The resulting mixture was filtered twice through alumina pads (1010 cm), and the pads were washed with a total of 1.5 L of toluene. The toluene was distilled off at reduced pressure, and isooctane (200 mL) was added to the remaining pale yellow residue. The mixture was stirred at 60C for 0.5 h (to extract the partly polymerized allyl bromide and 1,2,3-tribromopropane from the product) and then cooled to approximately -50C. As soon as a white precipitate (partly polymerized allyl bromide and 1,2,3-tribromopropane) started to form, the solvent was decanted (including the precipitate) and to the remaining yellow oil another portion of isooctane (200 mL, 20C) was added. The oily residue in isooctane was then stirred at -50C with a spatula until crystals formed. In some cases, it was necessary to decant the isooctane phase and add fresh isooctane before the oil started to crystallize. The crystals (remaining in the flask) were then washed twice with isooctane (precooled to -50C) at -50C. Residual isooctane was removed at reduced pressure to give 78.9 g of Allyl-3,5-dinitrobenzene as a yellow oil containing less than 4% of 3,5-dinitrobromobenzene according to 1H NMR analysis. This corresponds to 89% yield of allyl-3,5-dinitrobenzene. In an alternative procedure, the crystals (after washing with isooctane at -50C) were collected by filtration at -50C and then washed once with isooctane (precooled to -50C). The latter method gave the same yield of slightly purer Allyl-3,5-dinitrobenzene.


I believe that this workup is definite overkill, unless dealing with a very expensive substrate, or if the substrate forms a large amount of by-products. I'd suggest that after the removal of the reaction solvents and excess allylbromide (recover, purify and re-use), the crude product is diluted with an equal amount of diethyl ether (or possibly pet. ether), then washed twice with 5% HCl, twice with 10% aqueous NaHCO3 and once with saturated aqueous NaCl, then dried over anhydrous MgSO4, filtered and the filter cake washed with a little ether. The solvent is then distilled off (recover, purify and re-use), and the residue is then fractionately distilled (under vacuum, if necessary) to isolate the pure allylbenzene.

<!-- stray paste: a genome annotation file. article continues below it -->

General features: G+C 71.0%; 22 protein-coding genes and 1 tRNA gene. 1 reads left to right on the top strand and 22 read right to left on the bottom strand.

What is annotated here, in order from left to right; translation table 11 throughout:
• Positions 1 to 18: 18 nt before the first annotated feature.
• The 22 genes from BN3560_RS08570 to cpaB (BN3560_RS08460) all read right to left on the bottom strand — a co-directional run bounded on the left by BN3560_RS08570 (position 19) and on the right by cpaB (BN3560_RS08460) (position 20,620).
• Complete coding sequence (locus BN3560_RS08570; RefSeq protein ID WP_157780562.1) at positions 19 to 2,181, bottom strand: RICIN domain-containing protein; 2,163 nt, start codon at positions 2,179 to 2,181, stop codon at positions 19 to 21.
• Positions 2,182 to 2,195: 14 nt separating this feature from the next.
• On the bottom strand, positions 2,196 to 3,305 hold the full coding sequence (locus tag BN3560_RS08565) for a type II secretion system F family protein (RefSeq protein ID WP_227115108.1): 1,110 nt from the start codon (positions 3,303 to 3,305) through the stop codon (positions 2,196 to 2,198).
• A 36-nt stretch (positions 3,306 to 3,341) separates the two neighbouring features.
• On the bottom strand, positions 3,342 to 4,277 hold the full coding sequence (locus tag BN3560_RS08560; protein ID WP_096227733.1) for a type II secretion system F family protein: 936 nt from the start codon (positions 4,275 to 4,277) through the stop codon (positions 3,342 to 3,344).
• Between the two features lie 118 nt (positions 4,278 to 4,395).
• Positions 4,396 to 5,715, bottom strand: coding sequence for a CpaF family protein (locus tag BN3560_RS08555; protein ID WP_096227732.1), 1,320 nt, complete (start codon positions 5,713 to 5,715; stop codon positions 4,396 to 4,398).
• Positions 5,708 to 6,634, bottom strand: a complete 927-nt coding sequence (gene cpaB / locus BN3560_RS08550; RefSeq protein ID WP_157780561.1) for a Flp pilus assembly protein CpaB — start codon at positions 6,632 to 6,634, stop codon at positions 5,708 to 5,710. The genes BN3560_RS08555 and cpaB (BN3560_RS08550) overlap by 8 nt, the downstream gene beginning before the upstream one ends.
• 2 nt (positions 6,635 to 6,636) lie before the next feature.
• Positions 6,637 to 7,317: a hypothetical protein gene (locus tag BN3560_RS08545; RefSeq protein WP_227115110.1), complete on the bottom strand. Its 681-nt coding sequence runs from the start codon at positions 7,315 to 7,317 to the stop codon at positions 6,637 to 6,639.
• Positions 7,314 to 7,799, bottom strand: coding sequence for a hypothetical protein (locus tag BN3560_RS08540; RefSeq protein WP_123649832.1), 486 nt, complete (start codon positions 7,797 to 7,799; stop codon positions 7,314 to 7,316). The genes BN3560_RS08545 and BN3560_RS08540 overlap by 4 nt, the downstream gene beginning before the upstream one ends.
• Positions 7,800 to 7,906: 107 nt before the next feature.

Antoncho
(Official Hive Translator)
12-26-02 08:25
No 392996
      Some notes plus safrole synthesis.
(Rated as: good read)
    

It's a pity that this diazotization allylation works poorly only on electron-deficient rings... And requires at least an eightfold amt of allyl bromide.

OTOH, it should bee a good route from p-fluoroaniline...

Now, as for allylations. Do you remember this: Post 292833 (Antoncho: "Allylations.", Novel Discourse)? I always thought i was an immensely exciting direction - should someone find a way to make this rxn applicable to phenolic ethers.

And - as an addition to that post... This was brought to us by Apis52, who is no longer with usfrownfrownfrown (and his last words were "Don't ever make anything for salefrown"). Let us all wish him good luck!

Here it is:




Synthesis of safrole.

7,15g allyl chloride, 34,3g methylenedioxybenzene and 0,15g Cu powder (made from CuSO4/Zn) are heated for 10,5hrs in a flask equipped w/a thermometer and an efficient RC (good enough to condense the vapours of allyl-Cl) at gentle reflux.

Heating is stopped when the temperature has risen from 47 C to 125 C. The rxn is mixed w/ether, filtered and washed 2x25mls brine, 3x25mls 5% aq NaOH, 3x25 brine, dried w/MgSO4 and distilled thru a 20cm Vigreux column.

Double ditillation gives 44-46% yield of fraction containing 85% safrole, which is further purified thru its mercuric derivative (does anone know WTF is that?)






So, as you can see, this isn't overly exciting beecause of the low yield and the need of triple molar xcess of benzodioxole. Still, given the scarcity of methods applicable to making safrole, this is, IMHO, a good piece of information.

I wish that someday, someone, explores this ground and finds THE way to allylation of benzodioxole.

I'd guess this should bee something mild, copper salt-catalysed. And, maybee, allyl alcohol instead of allyl halides..... Well, this is all useless rambling at this stage anyway, so i'll just shut upsmile